A part from interfering with your beach vacation, there's another, more serious reason to steer clear of summer surgery if you can: a 10 percent spike in fatalities at teaching hospitals in July, confirmed by a new Journal of General Internal Medicine study. David Phillips, the study's lead author and professor of sociology at the University of California, San Diego, speculates that the "July effect" may occur because that's the month when new doctors-in-training begin their residencies.
The fatalities aren't the fault of poor knife skills botching operations, though--rather, they're due to mistakes made prescribing and administering patient medications, both surgery-related and not.
All told, as many as 98,000 deaths occur each year due to all kinds of medical mistakes--the equivalent of a fully packed 747 crashing every other day. According to a congressionally mandated study on Medicare recipients, during 2008, 1 in 7 hospital patients experienced at least one unintended harm that prolonged his or her stay, caused permanent injury, required life-sustaining treatment, or resulted in death.
So what can you do to make sure this doesn't happen to you or someone you love? Plenty, say doctors, nurses, and researchers. Here's where to start.
The bottles we mean are strictly Rx. Doctors suggest you bring your actual prescriptions with you to the hospital.
"You cut chances of blunders such as missed doses and interactions when the staff sees what you're taking," says Dr. Tanya Froehlich, an assistant professor of pediatrics at Cincinnati Children's Hospital Medical Center.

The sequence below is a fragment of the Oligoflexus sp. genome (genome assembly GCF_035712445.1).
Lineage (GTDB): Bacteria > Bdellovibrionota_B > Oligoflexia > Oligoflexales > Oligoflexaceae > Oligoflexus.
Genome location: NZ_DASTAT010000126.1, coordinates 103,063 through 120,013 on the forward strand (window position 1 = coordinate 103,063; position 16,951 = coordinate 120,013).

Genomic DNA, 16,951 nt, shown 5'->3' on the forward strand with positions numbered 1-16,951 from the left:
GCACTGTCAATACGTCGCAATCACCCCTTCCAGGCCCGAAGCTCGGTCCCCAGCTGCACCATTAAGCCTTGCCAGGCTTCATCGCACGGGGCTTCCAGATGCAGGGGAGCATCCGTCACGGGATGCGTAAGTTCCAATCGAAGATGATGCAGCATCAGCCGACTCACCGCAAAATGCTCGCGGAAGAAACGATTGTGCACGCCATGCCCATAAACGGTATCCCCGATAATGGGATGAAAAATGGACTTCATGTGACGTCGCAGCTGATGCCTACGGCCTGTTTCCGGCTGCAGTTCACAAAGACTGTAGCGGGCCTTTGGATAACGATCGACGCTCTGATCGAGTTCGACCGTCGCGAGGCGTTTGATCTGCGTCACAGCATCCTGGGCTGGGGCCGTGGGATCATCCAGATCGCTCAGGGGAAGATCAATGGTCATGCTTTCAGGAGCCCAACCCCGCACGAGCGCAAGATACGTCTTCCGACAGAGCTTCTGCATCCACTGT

Infections that are acquired after checking into the hospital kill 31,000 patients a year, which nearly rivals the number of breast cancer deaths annually, says Dr. Peter Pronovost, the author of Safe Patients, Smart Hospitals. What's more, most of these could easily have been prevented. If you have a choice of hospitals, ask if your doctor knows your options' infection rates, which are measured using "catheter days," meaning every 24 hours that a tube is inserted in a patient's blood vessels. "The best hospitals' rates have been zero in one thousand catheter days for a year or more," says Dr. Pronovost. "If it's risen above three, I'd be worried."
Practice Makes Perfect
The more often a doctor has performed a procedure, the more familiar she is with its variations and complications and the higher her success rate is likely to be. Confirm that your physician is board certified in her specialty (check the American Board of Medical Specialties at abms.org), but also ask her how many times she's treated your condition.
The Power Hour
When you're scheduling surgery, time of day matters: Ask for the second or third slot of the morning.
"Any kinks in the team's coordination or machinery are worked out, and the staff's still well rested," explains Dr. Matthew Buchanan, an orthopedic surgeon in Falls Church, VA.
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